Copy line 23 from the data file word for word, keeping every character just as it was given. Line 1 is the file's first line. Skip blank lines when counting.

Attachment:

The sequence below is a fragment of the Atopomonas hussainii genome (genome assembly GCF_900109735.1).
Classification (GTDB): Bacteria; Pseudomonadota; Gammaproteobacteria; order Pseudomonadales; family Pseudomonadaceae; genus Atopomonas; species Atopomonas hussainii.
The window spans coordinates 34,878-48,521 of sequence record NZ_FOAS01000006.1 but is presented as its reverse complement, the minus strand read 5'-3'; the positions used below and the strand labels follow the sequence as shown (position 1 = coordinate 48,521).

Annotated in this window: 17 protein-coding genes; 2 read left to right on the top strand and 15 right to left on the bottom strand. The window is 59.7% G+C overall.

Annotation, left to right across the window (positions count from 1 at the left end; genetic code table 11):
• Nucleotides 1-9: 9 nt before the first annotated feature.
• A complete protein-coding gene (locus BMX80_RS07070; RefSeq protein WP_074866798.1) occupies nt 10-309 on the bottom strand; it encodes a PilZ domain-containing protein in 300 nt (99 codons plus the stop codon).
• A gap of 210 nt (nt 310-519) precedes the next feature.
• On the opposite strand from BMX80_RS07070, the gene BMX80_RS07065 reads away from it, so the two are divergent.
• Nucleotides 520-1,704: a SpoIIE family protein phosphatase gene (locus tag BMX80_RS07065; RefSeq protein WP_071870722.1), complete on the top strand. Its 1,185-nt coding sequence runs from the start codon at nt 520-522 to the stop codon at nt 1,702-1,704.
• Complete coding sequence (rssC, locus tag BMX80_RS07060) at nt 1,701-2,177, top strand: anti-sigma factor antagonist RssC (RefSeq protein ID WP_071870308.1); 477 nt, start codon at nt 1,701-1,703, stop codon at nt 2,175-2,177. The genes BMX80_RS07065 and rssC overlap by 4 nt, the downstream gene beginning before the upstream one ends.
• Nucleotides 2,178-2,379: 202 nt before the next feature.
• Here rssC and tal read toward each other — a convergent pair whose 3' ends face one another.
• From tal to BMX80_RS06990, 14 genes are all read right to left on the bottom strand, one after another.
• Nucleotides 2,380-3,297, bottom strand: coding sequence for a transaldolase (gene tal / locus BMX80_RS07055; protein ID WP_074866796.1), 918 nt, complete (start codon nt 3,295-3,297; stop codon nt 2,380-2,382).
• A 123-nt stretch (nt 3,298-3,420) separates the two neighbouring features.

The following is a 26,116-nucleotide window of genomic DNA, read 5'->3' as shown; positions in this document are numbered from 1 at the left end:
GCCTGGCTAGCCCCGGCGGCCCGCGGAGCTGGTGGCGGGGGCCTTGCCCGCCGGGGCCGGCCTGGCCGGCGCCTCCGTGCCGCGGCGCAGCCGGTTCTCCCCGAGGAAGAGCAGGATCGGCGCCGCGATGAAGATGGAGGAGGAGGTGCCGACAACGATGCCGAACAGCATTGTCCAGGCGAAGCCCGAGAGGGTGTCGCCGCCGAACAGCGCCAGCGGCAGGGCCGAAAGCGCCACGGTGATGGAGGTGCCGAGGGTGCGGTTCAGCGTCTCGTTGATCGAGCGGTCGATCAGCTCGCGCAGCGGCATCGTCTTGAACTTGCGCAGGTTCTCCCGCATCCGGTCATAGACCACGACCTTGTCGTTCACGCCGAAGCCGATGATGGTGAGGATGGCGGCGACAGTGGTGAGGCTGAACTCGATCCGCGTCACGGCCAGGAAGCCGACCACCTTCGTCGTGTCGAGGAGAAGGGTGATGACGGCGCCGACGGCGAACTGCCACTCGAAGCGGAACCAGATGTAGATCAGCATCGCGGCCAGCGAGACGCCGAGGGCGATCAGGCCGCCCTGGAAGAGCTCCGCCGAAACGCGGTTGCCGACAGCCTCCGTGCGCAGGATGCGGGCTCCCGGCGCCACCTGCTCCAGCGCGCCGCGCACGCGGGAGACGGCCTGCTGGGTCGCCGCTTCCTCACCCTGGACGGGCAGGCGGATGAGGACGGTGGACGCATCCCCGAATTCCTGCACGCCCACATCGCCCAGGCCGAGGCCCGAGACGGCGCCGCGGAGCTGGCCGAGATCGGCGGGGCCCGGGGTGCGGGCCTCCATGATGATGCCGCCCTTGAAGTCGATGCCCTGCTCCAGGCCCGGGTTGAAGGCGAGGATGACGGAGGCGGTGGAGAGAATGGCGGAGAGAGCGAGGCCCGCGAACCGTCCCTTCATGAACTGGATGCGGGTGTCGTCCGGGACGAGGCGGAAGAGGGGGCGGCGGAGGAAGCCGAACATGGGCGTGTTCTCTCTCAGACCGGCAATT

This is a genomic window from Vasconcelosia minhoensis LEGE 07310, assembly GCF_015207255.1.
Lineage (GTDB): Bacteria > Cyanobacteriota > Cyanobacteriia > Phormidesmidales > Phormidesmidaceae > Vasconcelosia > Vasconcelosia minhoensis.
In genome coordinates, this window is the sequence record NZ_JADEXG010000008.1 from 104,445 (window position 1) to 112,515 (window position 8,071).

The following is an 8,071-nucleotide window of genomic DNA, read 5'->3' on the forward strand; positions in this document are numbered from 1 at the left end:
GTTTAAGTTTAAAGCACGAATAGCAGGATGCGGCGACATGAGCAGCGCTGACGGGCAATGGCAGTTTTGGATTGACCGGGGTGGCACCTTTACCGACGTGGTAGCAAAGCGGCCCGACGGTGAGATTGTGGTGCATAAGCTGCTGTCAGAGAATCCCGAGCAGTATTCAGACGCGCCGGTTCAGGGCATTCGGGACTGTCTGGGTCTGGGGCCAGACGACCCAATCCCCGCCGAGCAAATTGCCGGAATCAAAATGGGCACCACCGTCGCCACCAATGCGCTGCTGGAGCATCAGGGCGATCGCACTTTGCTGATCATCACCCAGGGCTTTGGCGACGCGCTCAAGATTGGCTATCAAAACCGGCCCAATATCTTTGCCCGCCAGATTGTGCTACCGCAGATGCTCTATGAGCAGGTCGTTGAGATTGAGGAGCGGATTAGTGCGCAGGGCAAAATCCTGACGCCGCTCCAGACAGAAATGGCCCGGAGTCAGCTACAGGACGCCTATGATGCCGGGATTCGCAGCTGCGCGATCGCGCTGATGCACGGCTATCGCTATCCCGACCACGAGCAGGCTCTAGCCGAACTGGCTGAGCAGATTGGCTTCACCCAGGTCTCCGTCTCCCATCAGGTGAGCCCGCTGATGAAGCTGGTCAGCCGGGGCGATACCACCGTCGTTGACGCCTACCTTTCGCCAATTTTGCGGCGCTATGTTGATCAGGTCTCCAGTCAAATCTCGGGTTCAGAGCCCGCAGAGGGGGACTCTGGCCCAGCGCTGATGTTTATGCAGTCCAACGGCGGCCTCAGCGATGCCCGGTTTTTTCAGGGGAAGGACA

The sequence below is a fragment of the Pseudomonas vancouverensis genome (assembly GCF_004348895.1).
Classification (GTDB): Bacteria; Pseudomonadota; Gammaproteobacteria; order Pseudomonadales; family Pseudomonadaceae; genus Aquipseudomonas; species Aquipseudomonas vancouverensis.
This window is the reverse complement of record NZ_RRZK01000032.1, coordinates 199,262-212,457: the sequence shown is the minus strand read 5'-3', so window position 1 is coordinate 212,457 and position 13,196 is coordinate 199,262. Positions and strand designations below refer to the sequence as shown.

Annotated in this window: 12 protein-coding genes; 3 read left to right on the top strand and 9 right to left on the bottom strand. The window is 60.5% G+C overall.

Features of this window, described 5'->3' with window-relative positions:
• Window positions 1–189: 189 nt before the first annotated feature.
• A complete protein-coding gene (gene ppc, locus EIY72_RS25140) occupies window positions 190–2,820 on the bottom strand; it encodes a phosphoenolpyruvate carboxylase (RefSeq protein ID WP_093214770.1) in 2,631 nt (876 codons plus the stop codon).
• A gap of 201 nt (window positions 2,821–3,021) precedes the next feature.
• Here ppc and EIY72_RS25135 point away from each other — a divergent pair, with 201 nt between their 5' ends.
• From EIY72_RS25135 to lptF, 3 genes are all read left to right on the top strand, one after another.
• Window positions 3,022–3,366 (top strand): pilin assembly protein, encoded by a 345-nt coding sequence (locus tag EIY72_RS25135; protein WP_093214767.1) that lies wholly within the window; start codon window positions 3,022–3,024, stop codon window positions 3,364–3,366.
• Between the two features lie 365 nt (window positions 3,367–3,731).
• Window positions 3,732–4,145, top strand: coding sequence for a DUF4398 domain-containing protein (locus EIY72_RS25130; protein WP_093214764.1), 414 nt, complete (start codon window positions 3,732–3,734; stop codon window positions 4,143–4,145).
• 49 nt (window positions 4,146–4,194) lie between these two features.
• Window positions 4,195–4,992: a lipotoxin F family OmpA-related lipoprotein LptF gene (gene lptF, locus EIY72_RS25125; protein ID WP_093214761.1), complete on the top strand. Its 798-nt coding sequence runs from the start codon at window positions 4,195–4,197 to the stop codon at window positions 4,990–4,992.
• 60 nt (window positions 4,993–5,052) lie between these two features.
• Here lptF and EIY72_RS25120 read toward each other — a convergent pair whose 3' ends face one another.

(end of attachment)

GTTTAAGTTTAAAGCACGAATAGCAGGATGCGGCGACATGAGCAGCGCTGACGGGCAATGGCAGTTTTGGATTGACCGGGGTGGCACCTTTACCGACGTGGTAGCAAAGCGGCCCGACGGTGAGATTGTGGTGCATAAGCTGCTGTCAGAGAATCCCGAGCAGTATTCAGACGCGCCGGTTCAGGGCATTCGGGACTGTCTGGGTCTGGGGCCAGACGACCCAATCCCCGCCGAGCAAATTGCCGGAATCAAAATGGGCACCACCGTCGCCACCAATGCGCTGCTGGAGCATCAGGGCGATCGCACTTTGCTGATCATCACCCAGGGCTTTGGCGACGCGCTCAAGATTGGCTATCAAAACCGGCCCAATATCTTTGCCCGCCAGATTGTGCTACCGCAGATGCTCTATGAGCAGGTCGTTGAGATTGAGGAGCGGATTAGTGCGCAGGGCAAAATCCTGACGCCGCTCCAGACAGAAATGGCCCGGAGTCAGCTACAGGACGCCTATGATGCCGGGATTCGCAGCTGCGCGATCGCGCTGATGCACGGCTATCGCTATCCCGACCACGAGCAGGCTCTAGCCGAACTGGCTGAGCAGATTGGCTTCACCCAGGTCTCCGTCTCCCATCAGGTGAGCCCGCTGATGAAGCTGGTCAGCCGGGGCGATACCACCGTCGTTGACGCCTACCTTTCGCCAATTTTGCGGCGCTATGTTGATCAGGTCTCCAGTCAAATCTCGGGTTCAGAGCCCGCAGAGGGGGACTCTGGCCCAGCGCTGATGTTTATGCAGTCCAACGGCGGCCTCAGCGATGCCCGGTTTTTTCAGGGGAAGGACA